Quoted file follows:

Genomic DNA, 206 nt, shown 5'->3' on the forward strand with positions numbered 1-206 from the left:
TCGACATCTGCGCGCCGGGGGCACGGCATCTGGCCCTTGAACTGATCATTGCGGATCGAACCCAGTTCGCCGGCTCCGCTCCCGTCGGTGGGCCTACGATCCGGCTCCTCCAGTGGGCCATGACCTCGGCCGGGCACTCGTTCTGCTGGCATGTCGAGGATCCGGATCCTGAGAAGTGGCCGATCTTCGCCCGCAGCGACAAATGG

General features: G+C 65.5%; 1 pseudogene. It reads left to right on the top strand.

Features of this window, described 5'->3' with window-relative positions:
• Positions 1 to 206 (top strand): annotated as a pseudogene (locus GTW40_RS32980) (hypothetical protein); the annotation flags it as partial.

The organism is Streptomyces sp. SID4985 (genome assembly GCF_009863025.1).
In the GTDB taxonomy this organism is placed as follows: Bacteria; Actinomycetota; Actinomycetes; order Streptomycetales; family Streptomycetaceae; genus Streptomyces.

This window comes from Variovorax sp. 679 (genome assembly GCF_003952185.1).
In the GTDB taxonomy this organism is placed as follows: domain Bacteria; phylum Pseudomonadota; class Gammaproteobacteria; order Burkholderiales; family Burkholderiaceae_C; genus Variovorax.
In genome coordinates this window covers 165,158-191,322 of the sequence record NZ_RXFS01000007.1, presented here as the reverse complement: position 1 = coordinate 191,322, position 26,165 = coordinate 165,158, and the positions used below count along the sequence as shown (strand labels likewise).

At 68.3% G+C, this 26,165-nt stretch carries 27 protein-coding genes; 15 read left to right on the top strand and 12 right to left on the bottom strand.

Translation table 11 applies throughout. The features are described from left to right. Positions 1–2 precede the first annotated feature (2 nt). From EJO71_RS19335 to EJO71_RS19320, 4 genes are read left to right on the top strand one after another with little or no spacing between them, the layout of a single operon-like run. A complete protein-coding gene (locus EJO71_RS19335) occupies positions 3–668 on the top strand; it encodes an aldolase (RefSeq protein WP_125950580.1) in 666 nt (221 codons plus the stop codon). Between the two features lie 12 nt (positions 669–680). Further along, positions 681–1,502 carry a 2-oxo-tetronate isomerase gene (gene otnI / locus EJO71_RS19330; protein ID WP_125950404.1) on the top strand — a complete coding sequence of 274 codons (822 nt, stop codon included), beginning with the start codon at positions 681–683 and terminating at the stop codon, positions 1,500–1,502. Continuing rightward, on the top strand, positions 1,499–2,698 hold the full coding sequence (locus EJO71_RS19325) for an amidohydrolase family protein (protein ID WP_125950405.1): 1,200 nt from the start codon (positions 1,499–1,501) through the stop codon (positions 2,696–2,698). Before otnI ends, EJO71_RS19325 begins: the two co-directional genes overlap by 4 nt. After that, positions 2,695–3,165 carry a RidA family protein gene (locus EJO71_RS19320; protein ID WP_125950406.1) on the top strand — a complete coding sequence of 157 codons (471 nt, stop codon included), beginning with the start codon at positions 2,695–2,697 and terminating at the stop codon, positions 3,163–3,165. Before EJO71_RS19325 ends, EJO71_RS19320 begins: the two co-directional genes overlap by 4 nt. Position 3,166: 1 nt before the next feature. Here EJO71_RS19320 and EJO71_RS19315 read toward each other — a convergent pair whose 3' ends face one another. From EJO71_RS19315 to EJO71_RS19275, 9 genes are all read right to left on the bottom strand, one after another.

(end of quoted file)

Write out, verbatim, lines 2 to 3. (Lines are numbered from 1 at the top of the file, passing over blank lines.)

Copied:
TCGACATCTGCGCGCCGGGGGCACGGCATCTGGCCCTTGAACTGATCATTGCGGATCGAACCCAGTTCGCCGGCTCCGCTCCCGTCGGTGGGCCTACGATCCGGCTCCTCCAGTGGGCCATGACCTCGGCCGGGCACTCGTTCTGCTGGCATGTCGAGGATCCGGATCCTGAGAAGTGGCCGATCTTCGCCCGCAGCGACAAATGG

General features: G+C 65.5%; 1 pseudogene. It reads left to right on the top strand.